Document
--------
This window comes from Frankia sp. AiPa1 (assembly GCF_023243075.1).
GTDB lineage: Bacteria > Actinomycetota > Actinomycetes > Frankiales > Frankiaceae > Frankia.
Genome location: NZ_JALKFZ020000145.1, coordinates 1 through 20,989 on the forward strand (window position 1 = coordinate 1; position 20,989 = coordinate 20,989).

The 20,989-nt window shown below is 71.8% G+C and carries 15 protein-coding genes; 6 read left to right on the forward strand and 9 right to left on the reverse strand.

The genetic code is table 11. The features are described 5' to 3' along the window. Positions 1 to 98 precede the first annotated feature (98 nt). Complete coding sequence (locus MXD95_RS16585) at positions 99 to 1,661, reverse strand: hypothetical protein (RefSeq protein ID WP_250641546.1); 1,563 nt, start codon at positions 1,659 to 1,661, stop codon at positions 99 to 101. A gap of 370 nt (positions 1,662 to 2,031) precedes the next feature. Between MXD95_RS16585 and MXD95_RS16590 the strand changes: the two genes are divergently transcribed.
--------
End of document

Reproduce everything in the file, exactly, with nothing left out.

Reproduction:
This window comes from Frankia sp. AiPa1 (assembly GCF_023243075.1).
GTDB lineage: Bacteria > Actinomycetota > Actinomycetes > Frankiales > Frankiaceae > Frankia.
Genome location: NZ_JALKFZ020000145.1, coordinates 1 through 20,989 on the forward strand (window position 1 = coordinate 1; position 20,989 = coordinate 20,989).

The 20,989-nt window shown below is 71.8% G+C and carries 15 protein-coding genes; 6 read left to right on the forward strand and 9 right to left on the reverse strand.

The genetic code is table 11. The features are described 5' to 3' along the window. Positions 1 to 98 precede the first annotated feature (98 nt). Complete coding sequence (locus MXD95_RS16585) at positions 99 to 1,661, reverse strand: hypothetical protein (RefSeq protein ID WP_250641546.1); 1,563 nt, start codon at positions 1,659 to 1,661, stop codon at positions 99 to 101. A gap of 370 nt (positions 1,662 to 2,031) precedes the next feature. Between MXD95_RS16585 and MXD95_RS16590 the strand changes: the two genes are divergently transcribed.